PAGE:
•How do fellow physicians react?
Honestly, when I started doing this in 1999,fellow physicians called me a few choice names.But, once they began to see that we are actuallysaving lives, their attitudes began changing. Now,I'm receiving calls from physicians across thecountry supporting us. Proactive health care is thefuture of medicine. Traditional medicine has beensaying for years that early detection is the best curefor disease. Now, they're finally embracing theconcept. People deserve better screening tools.
•How do you address criticisms?
The criticisms of whole body scanning haverevolved around 3 issues: false positives, radiation,and price. AmeriScan's false-positive rate isbetween 4% and 5%. Obviously, no medical test isperfect. And I think many physicians have forgottenthat other regularly performed tests, like thePSA or mammography, have false-positive ratesupwards of 40%. Whole body screening providesaccurate and reproducible results. AmeriScan nowoffers whole body MRI scans in all our markets forthe same cost to the patient as CT Full BodyScans. But the MRI bypasses the issue of unnecessaryradiation and is a more accurate screening.
The cost-related criticisms are ridiculous. Theinsurance industry states that it's too expensive forthe public and therefore not a good test. But, thecost effectiveness of a screening should have nothingto do with its value to the patient. We charge$450 for a lung scan. Ask patients with late stagelung cancer what a new, healthy lung is worth tothem and they're going to say it's priceless. Theycould have had the world's best early lung cancerscreening—that could have saved their life—for$450 at AmeriScan. Patients are paying out ofpocket because they realize that their health careshouldn't be dictated by what their insurancecompany deems financially viable. The publicdeserves to know the accuracy of the new technology.The ethics in question are those of physicianswho sell only what insurance companies will payfor and withhold information from patients.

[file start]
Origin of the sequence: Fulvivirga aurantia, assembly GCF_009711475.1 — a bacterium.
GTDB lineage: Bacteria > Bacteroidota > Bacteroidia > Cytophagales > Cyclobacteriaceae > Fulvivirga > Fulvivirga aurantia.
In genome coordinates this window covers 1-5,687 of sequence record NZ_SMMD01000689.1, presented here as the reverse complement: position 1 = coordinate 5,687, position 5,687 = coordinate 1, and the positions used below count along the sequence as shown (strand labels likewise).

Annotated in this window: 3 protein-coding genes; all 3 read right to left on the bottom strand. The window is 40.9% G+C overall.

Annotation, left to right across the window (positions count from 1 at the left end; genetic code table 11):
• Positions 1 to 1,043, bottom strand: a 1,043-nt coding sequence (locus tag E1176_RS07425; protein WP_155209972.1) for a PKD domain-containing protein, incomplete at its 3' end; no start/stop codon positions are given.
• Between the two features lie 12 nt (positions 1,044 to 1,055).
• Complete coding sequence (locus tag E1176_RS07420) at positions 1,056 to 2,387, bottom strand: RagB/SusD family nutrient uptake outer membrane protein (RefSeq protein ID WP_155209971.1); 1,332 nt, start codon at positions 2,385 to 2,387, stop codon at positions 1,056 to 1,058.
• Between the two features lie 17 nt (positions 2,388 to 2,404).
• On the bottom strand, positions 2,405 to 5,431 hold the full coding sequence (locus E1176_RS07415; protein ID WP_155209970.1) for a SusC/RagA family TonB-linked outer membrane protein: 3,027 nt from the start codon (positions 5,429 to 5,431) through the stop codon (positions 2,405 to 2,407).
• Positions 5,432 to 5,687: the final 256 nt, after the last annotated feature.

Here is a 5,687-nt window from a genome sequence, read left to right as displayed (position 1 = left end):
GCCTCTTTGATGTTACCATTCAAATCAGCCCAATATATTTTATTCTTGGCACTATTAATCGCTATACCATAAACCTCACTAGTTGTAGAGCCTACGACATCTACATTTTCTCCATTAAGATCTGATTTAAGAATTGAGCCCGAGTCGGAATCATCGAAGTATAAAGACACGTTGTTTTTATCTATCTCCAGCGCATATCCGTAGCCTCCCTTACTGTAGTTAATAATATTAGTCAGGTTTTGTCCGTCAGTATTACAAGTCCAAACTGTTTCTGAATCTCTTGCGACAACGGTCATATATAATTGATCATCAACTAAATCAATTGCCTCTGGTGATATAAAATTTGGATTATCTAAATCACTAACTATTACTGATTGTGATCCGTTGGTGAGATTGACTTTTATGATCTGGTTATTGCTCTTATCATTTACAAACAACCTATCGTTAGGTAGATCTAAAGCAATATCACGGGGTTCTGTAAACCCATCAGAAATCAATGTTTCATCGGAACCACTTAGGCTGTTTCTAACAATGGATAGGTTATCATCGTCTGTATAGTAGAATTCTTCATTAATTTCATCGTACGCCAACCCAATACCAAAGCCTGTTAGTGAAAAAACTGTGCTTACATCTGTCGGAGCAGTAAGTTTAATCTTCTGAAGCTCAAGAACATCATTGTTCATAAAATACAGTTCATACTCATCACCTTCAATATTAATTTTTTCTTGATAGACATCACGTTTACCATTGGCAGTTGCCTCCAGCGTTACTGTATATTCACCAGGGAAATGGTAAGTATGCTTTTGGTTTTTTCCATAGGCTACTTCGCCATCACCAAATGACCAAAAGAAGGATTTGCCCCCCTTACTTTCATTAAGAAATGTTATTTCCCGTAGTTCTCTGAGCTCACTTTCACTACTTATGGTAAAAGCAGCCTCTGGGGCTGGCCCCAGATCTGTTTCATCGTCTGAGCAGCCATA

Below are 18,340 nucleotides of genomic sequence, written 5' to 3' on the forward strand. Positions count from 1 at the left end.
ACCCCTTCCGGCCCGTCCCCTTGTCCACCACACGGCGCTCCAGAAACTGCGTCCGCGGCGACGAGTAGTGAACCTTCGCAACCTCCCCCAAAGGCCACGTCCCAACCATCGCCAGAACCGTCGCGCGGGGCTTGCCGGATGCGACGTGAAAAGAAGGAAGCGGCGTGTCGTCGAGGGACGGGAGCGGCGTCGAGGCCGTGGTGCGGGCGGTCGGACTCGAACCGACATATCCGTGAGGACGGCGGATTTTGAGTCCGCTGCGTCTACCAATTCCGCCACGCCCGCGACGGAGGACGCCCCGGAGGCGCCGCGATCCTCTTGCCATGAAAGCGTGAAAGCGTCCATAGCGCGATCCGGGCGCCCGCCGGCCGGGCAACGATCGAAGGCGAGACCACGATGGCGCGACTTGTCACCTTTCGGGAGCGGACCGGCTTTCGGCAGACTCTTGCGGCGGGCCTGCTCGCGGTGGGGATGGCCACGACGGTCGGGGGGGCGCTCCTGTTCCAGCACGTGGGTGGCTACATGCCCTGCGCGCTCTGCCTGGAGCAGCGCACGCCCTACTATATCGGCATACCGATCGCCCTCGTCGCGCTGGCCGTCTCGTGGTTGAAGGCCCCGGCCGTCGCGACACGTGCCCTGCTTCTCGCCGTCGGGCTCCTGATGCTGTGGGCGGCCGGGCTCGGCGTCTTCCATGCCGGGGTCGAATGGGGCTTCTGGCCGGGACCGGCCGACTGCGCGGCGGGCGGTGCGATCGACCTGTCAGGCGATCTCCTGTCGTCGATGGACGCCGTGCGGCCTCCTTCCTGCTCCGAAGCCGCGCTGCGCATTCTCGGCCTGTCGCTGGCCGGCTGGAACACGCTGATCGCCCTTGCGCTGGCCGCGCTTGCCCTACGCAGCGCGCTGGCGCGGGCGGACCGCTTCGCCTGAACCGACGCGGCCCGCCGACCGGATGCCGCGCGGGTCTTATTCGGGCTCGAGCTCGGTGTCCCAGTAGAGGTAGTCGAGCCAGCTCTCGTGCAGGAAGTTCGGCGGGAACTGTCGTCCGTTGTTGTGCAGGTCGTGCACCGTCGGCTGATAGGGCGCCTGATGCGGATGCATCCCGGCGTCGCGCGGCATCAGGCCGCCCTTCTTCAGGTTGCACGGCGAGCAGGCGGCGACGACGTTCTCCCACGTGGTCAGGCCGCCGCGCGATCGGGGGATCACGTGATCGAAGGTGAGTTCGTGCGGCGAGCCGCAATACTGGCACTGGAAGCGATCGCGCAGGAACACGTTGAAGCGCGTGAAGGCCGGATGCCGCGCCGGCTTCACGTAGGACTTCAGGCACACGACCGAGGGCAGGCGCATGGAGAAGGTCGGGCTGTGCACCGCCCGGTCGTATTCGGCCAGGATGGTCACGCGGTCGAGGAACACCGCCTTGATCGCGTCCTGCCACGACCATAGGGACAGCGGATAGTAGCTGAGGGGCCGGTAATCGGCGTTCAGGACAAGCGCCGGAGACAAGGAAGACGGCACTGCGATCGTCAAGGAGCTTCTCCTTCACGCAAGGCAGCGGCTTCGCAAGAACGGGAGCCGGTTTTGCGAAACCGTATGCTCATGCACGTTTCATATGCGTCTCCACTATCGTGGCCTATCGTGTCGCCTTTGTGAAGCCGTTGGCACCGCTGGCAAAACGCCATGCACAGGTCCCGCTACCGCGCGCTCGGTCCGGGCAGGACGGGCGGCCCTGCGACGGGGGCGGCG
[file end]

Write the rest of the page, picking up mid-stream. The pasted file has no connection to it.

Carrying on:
•Consumers are used to marketing inmany industries but not necessarily inmedicine. What are your thoughts on marketingin the medical industry?
We market directly to patients. As we say herein the office, AmeriScan works directly for thepatient and we gear our message directly to themin a way they can understand. A patient isn't goingto understand the dynamics of a 16-slice CTmachine vs electron beam technology. But they dounderstand a guarantee about their health. Westand behind our technology and our service in away that the insurance company or a doctor thatworks for the insurance company cannot.
•Is the business financially rewarding?
Yes, but I don't know of any doctors who wouldsay they got into medicine because of money. Ibecame a physician because I am committed tohealth care. AmeriScan offers a service that saveslives and allows families to have a future. The financialrewards are secondary. Each center averagesbetween $3 and $5 million in annual revenue. Butthe true valuation and reward from leading thewhole body CT or MRI screening revolutioncomes from seeing the public change their perceptionof health care. They are smarter and betterinformed now. They realize that the choices theymake can influence their health. And that they cantake control when it comes to prevention. Societywill always have a need for treatment-based medicine,but hopefully, not as much.